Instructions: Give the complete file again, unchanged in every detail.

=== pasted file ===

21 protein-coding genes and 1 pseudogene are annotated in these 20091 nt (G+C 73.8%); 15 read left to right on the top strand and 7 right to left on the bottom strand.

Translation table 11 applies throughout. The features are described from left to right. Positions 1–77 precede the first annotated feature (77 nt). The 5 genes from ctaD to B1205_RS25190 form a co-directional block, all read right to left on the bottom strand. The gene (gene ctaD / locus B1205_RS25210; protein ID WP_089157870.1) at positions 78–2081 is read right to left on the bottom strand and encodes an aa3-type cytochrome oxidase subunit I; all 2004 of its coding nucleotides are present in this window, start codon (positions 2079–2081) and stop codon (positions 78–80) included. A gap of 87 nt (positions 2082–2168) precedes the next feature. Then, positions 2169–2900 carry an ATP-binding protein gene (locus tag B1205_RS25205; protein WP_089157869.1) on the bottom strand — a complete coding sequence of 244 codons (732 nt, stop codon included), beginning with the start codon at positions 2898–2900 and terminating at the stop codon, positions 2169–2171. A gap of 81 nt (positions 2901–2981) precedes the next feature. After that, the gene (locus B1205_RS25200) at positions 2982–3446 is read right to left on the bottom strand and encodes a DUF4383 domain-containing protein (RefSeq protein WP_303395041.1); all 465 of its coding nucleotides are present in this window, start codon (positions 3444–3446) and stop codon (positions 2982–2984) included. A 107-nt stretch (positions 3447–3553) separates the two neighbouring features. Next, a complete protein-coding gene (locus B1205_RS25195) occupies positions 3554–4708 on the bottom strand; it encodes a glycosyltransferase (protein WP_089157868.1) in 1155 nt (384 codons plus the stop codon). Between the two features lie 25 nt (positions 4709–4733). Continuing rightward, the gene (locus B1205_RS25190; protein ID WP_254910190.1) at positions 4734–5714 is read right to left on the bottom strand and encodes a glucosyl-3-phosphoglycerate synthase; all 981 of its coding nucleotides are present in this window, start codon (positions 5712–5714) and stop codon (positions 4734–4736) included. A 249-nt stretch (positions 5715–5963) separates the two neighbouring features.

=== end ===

21 protein-coding genes and 1 pseudogene are annotated in these 20091 nt (G+C 73.8%); 15 read left to right on the top strand and 7 right to left on the bottom strand.

Translation table 11 applies throughout. The features are described from left to right. Positions 1–77 precede the first annotated feature (77 nt). The 5 genes from ctaD to B1205_RS25190 form a co-directional block, all read right to left on the bottom strand. The gene (gene ctaD / locus B1205_RS25210; protein ID WP_089157870.1) at positions 78–2081 is read right to left on the bottom strand and encodes an aa3-type cytochrome oxidase subunit I; all 2004 of its coding nucleotides are present in this window, start codon (positions 2079–2081) and stop codon (positions 78–80) included. A gap of 87 nt (positions 2082–2168) precedes the next feature. Then, positions 2169–2900 carry an ATP-binding protein gene (locus tag B1205_RS25205; protein WP_089157869.1) on the bottom strand — a complete coding sequence of 244 codons (732 nt, stop codon included), beginning with the start codon at positions 2898–2900 and terminating at the stop codon, positions 2169–2171. A gap of 81 nt (positions 2901–2981) precedes the next feature. After that, the gene (locus B1205_RS25200) at positions 2982–3446 is read right to left on the bottom strand and encodes a DUF4383 domain-containing protein (RefSeq protein WP_303395041.1); all 465 of its coding nucleotides are present in this window, start codon (positions 3444–3446) and stop codon (positions 2982–2984) included. A 107-nt stretch (positions 3447–3553) separates the two neighbouring features. Next, a complete protein-coding gene (locus B1205_RS25195) occupies positions 3554–4708 on the bottom strand; it encodes a glycosyltransferase (protein WP_089157868.1) in 1155 nt (384 codons plus the stop codon). Between the two features lie 25 nt (positions 4709–4733). Continuing rightward, the gene (locus B1205_RS25190; protein ID WP_254910190.1) at positions 4734–5714 is read right to left on the bottom strand and encodes a glucosyl-3-phosphoglycerate synthase; all 981 of its coding nucleotides are present in this window, start codon (positions 5712–5714) and stop codon (positions 4734–4736) included. A 249-nt stretch (positions 5715–5963) separates the two neighbouring features.